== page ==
Thank you for taking the time to read my letter.

 

Yours sincerely.

 

17 Church Street                                                                                                      Headmaster’s office Swindon                                                                                                                    Hogwarts                    L7G12BH                                                                                                                   Hoggsmead               England                                                                                                                     England                      8th February 2018

 

Dear Sorting hat

I am writing to tell you that I want (need) to be in Slytherin. I know that such a cheerful yet still very stern hat such as you would understand. I love your songs because they have so much meaning.

I love the colour green and snakes to. But to become one would be even better.

I have been top of everything and have helped everyone in my class including Jeff Stevens who I LOATH!!! I believe that Slytherin are the best at Quidditch and to play with them would be exuberant and electrically fun as well as fast.

Professor Snape says that I have had higher grades than any of the 7th years have ever had in potions.

My whole family have been in Slytherin and I would be devastated to not be able to follow in their footsteps and be as crafty, creative and cunning as they were.

So would you like the best student that Hogwarts has ever seen to be in Slytherin? I know how much you love Slytherin.

You can make Slytherin the best house it’s just around the corner. I look forward to putting you on at the sorting ceremony.

Yours sincerely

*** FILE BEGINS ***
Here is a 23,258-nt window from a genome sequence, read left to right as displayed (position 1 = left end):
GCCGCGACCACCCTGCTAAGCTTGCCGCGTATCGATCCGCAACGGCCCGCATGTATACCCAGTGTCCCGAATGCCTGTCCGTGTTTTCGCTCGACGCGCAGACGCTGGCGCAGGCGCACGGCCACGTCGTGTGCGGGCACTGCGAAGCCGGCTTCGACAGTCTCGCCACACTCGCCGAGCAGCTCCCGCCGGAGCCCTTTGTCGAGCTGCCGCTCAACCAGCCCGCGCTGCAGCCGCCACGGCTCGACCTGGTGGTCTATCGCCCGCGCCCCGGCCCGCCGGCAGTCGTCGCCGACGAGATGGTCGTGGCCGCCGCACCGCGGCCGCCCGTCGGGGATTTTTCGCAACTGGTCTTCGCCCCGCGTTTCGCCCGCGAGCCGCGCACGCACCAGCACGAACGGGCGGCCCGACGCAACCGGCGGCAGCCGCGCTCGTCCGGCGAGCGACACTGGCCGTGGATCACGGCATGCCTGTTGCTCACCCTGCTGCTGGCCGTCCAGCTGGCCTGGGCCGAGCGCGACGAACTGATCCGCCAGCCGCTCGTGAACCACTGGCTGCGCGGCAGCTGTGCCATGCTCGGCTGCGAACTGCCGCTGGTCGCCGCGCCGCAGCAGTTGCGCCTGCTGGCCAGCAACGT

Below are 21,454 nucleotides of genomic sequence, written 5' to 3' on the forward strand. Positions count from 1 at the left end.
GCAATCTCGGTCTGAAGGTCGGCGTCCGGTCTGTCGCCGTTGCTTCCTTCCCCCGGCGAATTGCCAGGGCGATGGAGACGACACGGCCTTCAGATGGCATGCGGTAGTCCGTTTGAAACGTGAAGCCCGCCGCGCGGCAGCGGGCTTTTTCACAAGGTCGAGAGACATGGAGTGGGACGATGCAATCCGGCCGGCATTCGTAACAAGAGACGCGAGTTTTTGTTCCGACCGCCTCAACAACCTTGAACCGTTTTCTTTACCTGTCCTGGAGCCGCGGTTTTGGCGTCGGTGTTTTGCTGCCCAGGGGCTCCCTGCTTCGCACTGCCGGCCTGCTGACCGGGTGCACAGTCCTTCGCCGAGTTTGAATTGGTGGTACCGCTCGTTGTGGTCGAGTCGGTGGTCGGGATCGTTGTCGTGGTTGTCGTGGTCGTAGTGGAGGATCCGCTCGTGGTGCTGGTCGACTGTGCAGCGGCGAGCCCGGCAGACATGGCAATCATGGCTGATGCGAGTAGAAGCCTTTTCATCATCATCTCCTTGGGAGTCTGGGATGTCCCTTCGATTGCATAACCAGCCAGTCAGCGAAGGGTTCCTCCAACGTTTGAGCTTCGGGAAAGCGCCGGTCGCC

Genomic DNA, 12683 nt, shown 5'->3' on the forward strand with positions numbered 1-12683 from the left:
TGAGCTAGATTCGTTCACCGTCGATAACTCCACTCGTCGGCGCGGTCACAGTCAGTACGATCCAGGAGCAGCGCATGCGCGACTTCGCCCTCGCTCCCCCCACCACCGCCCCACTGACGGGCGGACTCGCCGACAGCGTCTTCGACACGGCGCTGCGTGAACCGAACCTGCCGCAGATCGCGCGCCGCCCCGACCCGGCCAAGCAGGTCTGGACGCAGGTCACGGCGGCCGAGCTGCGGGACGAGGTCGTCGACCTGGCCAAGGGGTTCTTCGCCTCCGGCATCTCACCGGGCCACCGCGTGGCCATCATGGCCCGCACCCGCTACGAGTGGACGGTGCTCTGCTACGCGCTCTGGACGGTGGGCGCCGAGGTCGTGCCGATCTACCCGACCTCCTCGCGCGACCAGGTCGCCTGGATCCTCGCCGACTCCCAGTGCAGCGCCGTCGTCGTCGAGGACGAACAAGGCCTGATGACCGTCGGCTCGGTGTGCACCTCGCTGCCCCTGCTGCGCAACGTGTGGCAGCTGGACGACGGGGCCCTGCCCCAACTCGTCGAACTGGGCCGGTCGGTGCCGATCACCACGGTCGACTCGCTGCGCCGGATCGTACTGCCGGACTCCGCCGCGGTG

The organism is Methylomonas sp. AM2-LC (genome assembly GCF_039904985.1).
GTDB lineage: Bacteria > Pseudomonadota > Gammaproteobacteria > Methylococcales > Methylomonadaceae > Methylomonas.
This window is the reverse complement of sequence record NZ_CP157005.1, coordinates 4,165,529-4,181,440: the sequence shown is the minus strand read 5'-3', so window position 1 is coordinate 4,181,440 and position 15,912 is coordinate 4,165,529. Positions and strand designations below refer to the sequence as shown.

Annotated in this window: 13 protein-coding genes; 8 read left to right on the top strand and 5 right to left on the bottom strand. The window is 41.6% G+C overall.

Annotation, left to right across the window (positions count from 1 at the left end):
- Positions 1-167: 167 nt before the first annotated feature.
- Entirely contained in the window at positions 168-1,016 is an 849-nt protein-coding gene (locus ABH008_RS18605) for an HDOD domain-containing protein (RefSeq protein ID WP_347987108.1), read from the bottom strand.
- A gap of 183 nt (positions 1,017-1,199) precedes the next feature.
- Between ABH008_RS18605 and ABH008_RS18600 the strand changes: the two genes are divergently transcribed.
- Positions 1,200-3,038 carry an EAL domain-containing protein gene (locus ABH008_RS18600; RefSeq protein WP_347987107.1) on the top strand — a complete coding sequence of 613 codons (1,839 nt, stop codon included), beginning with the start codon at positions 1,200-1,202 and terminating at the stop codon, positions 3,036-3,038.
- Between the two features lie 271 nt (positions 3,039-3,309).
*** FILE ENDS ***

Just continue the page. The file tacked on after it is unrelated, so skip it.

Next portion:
Westbury Leigh Park                                                                             Headmasters Office                      Wilshire                                                                                                  Hogwarts                                        BA13 3LG                                                                                               Hoggsmeade                                  Dale’s road                                                                                            HG5 W12                                                                                                                                                           England

 

Dear Sorting Hat

I hope you don’t mind me writing to you to give you a good reason to put me in Grifindor

Of course have herd tales of how wise and wonderful and courage’s you are and how you sort people into houses I mean only a smart Hat could do that. Ok now for the reason

In truth am very adventures and brave because when was lost in the woods I found are foot prints and followed them home like you the smartest Hat  in the whole wide world. And my said you made Albuse Dumbledore the man he is now and he is a man fit for a king like you of course.

And we can work together and soon with you wise mind I will reach the top of the Hats with you the all mighty Sorting Hat so would you like Grifindor to have so many house pointes it’s easy to tell who won the house cup then put me in Grifindor.

I’m sure I  have a heart of gold because one day someone fell over so I stayed with them until his parents came and some one of my friends had fallen off of his flying broom stick from 5000ft in the air so I flew up and court him and put him on the ground

 

Thank you for reading my letter

Yours sincerely

 

Jasmine Cottage                                                                                                        Headmaster’s Office    Stop Street                                                                                                                Hogwarts                        Fonthill Gifford                                                                                                         Hoggsmead                  Tisbury                                                                                                                      HG5 WI2                        SP3 6QW                                                                                                                                                      ENGLAND                                                                                                                                                      8TH February 2018